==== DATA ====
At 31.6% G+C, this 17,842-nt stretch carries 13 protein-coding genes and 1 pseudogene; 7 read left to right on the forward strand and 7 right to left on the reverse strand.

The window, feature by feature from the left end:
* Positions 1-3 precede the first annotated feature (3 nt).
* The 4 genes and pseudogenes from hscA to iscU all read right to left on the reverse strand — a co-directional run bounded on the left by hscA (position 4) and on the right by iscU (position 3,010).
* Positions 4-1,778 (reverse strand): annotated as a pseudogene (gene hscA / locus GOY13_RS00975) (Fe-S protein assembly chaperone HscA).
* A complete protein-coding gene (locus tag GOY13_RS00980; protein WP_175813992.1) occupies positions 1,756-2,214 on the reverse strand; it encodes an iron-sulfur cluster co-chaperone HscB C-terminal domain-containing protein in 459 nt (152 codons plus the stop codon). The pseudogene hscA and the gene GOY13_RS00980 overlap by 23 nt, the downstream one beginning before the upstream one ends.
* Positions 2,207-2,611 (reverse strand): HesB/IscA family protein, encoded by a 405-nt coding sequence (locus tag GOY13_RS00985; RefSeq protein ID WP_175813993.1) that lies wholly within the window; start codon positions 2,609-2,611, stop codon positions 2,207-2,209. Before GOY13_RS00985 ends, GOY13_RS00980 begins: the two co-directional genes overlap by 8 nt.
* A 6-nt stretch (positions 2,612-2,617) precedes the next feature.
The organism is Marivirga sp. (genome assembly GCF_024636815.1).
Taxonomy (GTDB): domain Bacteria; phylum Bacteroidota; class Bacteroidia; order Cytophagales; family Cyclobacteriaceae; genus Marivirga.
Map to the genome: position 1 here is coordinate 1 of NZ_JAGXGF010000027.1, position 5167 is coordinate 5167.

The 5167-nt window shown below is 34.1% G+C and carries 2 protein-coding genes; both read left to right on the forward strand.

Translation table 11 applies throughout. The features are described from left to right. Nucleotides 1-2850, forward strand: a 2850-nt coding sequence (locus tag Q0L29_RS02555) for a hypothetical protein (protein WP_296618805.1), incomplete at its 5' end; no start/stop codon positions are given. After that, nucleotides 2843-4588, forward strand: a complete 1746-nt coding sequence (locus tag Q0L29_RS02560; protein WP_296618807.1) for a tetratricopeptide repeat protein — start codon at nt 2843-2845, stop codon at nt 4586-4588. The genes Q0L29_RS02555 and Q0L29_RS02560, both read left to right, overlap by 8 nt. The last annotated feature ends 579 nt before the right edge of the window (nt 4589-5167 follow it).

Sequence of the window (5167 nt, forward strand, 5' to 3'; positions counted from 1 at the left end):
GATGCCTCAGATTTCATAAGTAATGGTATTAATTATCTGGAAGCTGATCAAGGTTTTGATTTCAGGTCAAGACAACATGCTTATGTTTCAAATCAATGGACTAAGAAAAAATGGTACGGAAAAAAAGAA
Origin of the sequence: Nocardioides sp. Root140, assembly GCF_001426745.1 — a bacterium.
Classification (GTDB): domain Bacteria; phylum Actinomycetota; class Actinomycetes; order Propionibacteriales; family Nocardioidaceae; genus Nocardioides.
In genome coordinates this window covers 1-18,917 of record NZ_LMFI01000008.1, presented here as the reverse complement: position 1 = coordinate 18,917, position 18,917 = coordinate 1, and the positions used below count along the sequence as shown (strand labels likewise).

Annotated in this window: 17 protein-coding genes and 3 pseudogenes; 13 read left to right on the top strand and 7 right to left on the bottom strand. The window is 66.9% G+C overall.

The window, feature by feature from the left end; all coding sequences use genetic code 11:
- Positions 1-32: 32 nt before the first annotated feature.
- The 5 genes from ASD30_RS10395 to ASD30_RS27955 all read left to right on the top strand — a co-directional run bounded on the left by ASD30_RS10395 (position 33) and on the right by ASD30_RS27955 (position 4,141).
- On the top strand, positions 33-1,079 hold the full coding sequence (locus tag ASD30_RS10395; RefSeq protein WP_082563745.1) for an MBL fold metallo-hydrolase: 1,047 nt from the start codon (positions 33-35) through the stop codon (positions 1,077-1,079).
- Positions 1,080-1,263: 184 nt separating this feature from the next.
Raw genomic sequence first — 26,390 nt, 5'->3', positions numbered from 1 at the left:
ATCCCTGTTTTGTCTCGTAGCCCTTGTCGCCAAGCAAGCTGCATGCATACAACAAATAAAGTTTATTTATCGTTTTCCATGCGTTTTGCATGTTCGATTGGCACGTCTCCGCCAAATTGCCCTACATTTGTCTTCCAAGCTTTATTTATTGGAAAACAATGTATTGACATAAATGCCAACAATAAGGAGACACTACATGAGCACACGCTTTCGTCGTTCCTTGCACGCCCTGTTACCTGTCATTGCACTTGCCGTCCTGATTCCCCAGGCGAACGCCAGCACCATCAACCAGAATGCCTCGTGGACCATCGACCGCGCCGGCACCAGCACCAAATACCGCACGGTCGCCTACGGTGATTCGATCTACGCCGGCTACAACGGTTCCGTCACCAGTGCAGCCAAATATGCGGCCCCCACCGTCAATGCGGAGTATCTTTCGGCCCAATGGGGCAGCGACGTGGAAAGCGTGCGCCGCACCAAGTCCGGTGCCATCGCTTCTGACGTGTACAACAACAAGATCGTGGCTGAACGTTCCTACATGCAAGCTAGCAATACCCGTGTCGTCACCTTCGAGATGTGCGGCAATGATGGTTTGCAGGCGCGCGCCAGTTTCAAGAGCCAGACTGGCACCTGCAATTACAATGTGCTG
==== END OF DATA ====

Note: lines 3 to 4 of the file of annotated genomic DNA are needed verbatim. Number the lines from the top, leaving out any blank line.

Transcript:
* Positions 1-3 precede the first annotated feature (3 nt).
* The 4 genes and pseudogenes from hscA to iscU all read right to left on the reverse strand — a co-directional run bounded on the left by hscA (position 4) and on the right by iscU (position 3,010).